As evidenced in our benchmark charts, CalDigit’s TS3 Plus didn’t always produce the fastest transfer speeds or read/write speeds, but it was consistently one of the top performers. The differences in results among our top three choices were usually minimal, as all of them produced read/write speeds close to the default read/write speeds produced when the Samsung T5 SSD was connected directly to the MacBook Pro or XPS 13 2-in-1 via a Thunderbolt 3 port.
The TS3 Plus charged the MacBook Pro and the XPS 13 fairly quickly—the MacBook Pro went from 50 percent to 100 percent charged in just over one hour. The device took the longest amount of time to charge the iPhone 6S Plus through one of its charging-capable USB-A ports. But even then it took just two minutes longer than Plugable’s Thunderbolt 3 dock and 13 minutes longer than Cable Matters’ device. Also, all of the TS3 Plus’ USB-A ports support 7.5W charging, allowing you to power up more than one accessory at a time. Most other docks we tested had just one charging-capable USB-A port.
Using this hub’s DisplayPort and Thunderbolt 3 port, users can connect up to two 4K 60Hz displays or one 5K 60Hz display. You will need an adapter to achieve the highest-possible refresh rate and screen fidelity as you connect more than one display at a time. But the option is there for you.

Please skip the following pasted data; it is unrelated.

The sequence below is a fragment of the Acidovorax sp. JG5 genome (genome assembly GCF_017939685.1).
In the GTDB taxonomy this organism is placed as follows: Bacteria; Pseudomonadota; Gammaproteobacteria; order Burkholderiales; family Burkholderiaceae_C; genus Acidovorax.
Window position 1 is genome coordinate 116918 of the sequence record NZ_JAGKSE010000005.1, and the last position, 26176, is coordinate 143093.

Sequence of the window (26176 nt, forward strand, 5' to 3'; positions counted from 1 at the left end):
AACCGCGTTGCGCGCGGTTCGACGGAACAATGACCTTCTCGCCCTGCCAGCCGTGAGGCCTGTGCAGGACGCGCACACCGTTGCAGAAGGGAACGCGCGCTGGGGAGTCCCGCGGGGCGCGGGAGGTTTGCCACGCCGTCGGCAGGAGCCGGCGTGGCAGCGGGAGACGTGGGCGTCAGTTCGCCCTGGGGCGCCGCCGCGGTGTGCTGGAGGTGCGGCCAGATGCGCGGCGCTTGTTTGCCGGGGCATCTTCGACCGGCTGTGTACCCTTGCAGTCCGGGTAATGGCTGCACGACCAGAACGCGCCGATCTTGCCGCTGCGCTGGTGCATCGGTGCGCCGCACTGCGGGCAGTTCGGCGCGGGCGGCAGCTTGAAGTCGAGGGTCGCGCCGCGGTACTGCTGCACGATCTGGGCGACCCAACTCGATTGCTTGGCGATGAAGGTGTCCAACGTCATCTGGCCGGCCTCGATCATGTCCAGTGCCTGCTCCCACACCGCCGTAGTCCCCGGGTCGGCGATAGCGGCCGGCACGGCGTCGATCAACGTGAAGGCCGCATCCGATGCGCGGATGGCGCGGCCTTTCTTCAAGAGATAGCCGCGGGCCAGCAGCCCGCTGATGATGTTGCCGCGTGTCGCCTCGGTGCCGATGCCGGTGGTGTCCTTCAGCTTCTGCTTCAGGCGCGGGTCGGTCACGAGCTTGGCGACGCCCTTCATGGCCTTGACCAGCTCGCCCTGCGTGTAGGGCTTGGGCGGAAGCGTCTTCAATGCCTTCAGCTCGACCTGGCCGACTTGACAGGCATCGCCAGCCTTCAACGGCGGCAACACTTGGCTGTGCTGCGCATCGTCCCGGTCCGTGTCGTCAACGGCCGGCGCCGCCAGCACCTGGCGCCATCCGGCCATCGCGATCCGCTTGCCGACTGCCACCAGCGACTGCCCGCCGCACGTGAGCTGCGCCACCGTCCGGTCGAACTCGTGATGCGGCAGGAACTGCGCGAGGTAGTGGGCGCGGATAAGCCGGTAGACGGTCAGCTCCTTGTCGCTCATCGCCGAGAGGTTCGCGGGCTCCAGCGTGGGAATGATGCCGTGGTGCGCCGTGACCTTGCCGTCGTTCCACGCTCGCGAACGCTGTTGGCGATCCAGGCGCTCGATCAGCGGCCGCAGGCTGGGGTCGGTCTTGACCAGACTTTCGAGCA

The TS3 Plus’ design set it apart from the competition. The relatively small, silver metal box measures 5.15 x 1.57 x 3.87 inches and spreads its ports out thoughtfully across the two longest sides. The back contains the PC connector Thunderbolt 3 port plus an additional Thunderbolt 3 port, four USB-A 3.1 ports, one USB-C 3.1 Gen 2 port, one DisplayPort, one Gigabit Ethernet port, one S/PDIF digital optical audio port, and the DC power port. The front houses an SD card slot, analog audio in and audio out ports, one USB-C 3.1 Gen 1 port, and one USB-A 3.1 port.
I especially appreciated the variety of front-facing ports because they make connecting temporary peripherals and accessories easier. Depending on your setup, access to the back of the dock might be blocked or covered by a web of cables—finding a port like a headphone jack among a sea of other connectors on the back of a dock would be quite frustrating in that situation.
A light gray, rubber-like pad covers the bottom side of the TS3 Plus, allowing you to position the dock horizontally or vertically without scuffing up your desk. Most other docks take up a lot of space as they lay horizontally on your desk, so the added flexibility of the TS3 Plus’ design is a convenient perk. The dock is made better by CalDigit’s Docking Station Utility program (available as a free download from its support website) because it lets you disconnect individual accessories connected to the dock. You can clearly and safely choose to disconnect your eGPU and external drive without disconnecting any other accessories like displays and mice, for example, or choose the option to disconnect all devices at once.